Microsoft Exposed Customer Info in What Is Claimed To Be Biggest B2B Leak
Read also: Health insurance giant Medibank confirms major data breach, DeadBolt ransomware gang gets tricked by the police, and more.
Microsoft exposed 2.4TB of sensitive data via a misconfigured server, researchers say
Security researchers have found that 2.4TB of sensitive data belonging to more than 65,000 entities across 111 countries has been exposed due to a misconfigured Azure Blob Storage bucket maintained by Microsoft. Files exposed in the leak, dubbed “BlueBleed,” included proof-of-execution and statement-of-work documents, signed customer documents, customer emails and asset documents and other information dated from 2017 to August 2022.
While Microsoft acknowledged the problem and secured the misconfigured endpoint, it said that “the scope of this issue was greatly exaggerated.” The tech giant explained that the issue was the result of “an unintentional misconfiguration on an endpoint that is not in use across the Microsoft ecosystem.” The investigation into the breach found no evidence that customers or systems were compromised, Microsoft said.
Australian health insurance giant Medibank confirms major data breach
Medibank, one of Australia’s largest private health insurance providers, has admitted that some of its customer data may have been compromised in a major cybersecurity incident that took place last week.
In an update to its original statement the company said it has been contacted by a threat actor who claims to have stolen data from the company and wishes to negotiate about the alleged removal of customer data. Medibank has not shared information on the extent of the breach, but some media reports suggest that 200GB of data may have been stolen.
Medibank said the cybercriminal has provided a sample of records for 100 policies, which the company believes comes from its systems. The attacker also claims to have stolen other data, including related to credit card security, but this claim has not yet been verified by Medibank.
DeadBolt ransomware gang tricked into handing out over 150 decryption keys
The DeadBolt ransomware gang was swindled out of more than 150 decryption keys as a result of a scheme devised by The Dutch National Police.
The agency carried out its “scam” operation after learning that the Deadbolt gang was storing the decryption key inside the metadata of a Bitcoin transaction. Using this weakness, the police made several Bitcoin transactions with a minimum fee and then withdrew payments after receiving a decryption key. Alas, once DeadBolt ransomware operators realized they have been tricked they implemented additional level of protection and now require double confirmation before decryption keys would be released.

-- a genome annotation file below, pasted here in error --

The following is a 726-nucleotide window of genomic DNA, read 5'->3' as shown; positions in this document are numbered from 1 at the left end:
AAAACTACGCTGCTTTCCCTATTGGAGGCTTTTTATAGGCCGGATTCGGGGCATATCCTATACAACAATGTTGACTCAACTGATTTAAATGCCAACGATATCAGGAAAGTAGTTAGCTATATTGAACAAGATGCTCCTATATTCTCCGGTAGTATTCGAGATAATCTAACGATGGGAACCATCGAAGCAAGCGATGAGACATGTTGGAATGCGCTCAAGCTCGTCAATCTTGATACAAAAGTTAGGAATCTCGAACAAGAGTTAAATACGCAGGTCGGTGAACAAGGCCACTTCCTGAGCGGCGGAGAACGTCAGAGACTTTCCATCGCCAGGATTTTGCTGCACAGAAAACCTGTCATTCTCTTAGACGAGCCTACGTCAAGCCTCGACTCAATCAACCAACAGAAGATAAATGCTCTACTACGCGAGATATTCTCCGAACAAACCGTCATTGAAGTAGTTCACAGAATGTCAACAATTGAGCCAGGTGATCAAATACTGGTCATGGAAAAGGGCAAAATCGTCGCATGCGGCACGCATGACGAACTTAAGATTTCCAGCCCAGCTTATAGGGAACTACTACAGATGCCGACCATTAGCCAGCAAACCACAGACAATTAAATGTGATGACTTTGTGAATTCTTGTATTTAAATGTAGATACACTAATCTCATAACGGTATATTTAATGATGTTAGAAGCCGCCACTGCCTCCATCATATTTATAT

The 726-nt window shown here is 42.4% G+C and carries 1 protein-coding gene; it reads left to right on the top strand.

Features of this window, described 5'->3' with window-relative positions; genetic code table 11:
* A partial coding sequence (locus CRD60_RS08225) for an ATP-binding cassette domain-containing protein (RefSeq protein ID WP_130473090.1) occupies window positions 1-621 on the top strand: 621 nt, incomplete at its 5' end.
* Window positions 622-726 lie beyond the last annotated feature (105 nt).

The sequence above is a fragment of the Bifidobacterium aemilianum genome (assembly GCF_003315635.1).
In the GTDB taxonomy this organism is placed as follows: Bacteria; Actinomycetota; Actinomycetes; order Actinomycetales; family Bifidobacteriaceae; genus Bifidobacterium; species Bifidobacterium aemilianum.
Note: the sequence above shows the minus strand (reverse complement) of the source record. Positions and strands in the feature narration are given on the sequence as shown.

European police arrest over 30 suspected car hackers
31 suspected members of a car theft ring that used malicious software to steal keyless cars were arrested as part of a coordinated operation conducted by law enforcement agencies in France, Latvia, and Spain.
According to Europol, cyber thieves singled out keyless vehicles from two unnamed French manufacturers. To steal cars cyber criminals used fraudulent software marketed as an “automotive diagnostic solution,” which allowed them to open doors and start the ignition without the actual key fob.
The arrests included developers behind the malicious tool, its resellers and thieves who used the software to steal vehicles.
In related news, 75 alleged members of the “Black Axe” cyber crime ring that stole millions from its victims were arrested as a result of an Interpol-led effort dubbed “Operation Jackal,” with two individuals believed to be responsible for stealing $1.8 million from victims through online scams.
Transportation orgs in Ukraine, Poland targeted by new “Prestige” ransomware
Microsoft’ threat intelligence team has warned that a previously undocumented ransomware strain is targeting companies in transportation and logistic sector in Ukraine and Poland.
Dubbed “Prestige,” the new ransomware was first deployed on October 10 2022, with attacks taking place within an hour across all victims. Microsoft says the observed activity, which it is currently tracking as DEV-0960, was not connected to any known ransomware campaigns it tracks and differs from recent destructive attacks leveraging CaddyWiper or Foxblade (aka HermeticWiper) malware that have affected multiple critical infrastructure organizations in Ukraine over the last two weeks. The tech giant didn’t provide further details on how many organizations were impacted in the attacks, or what damage they caused.
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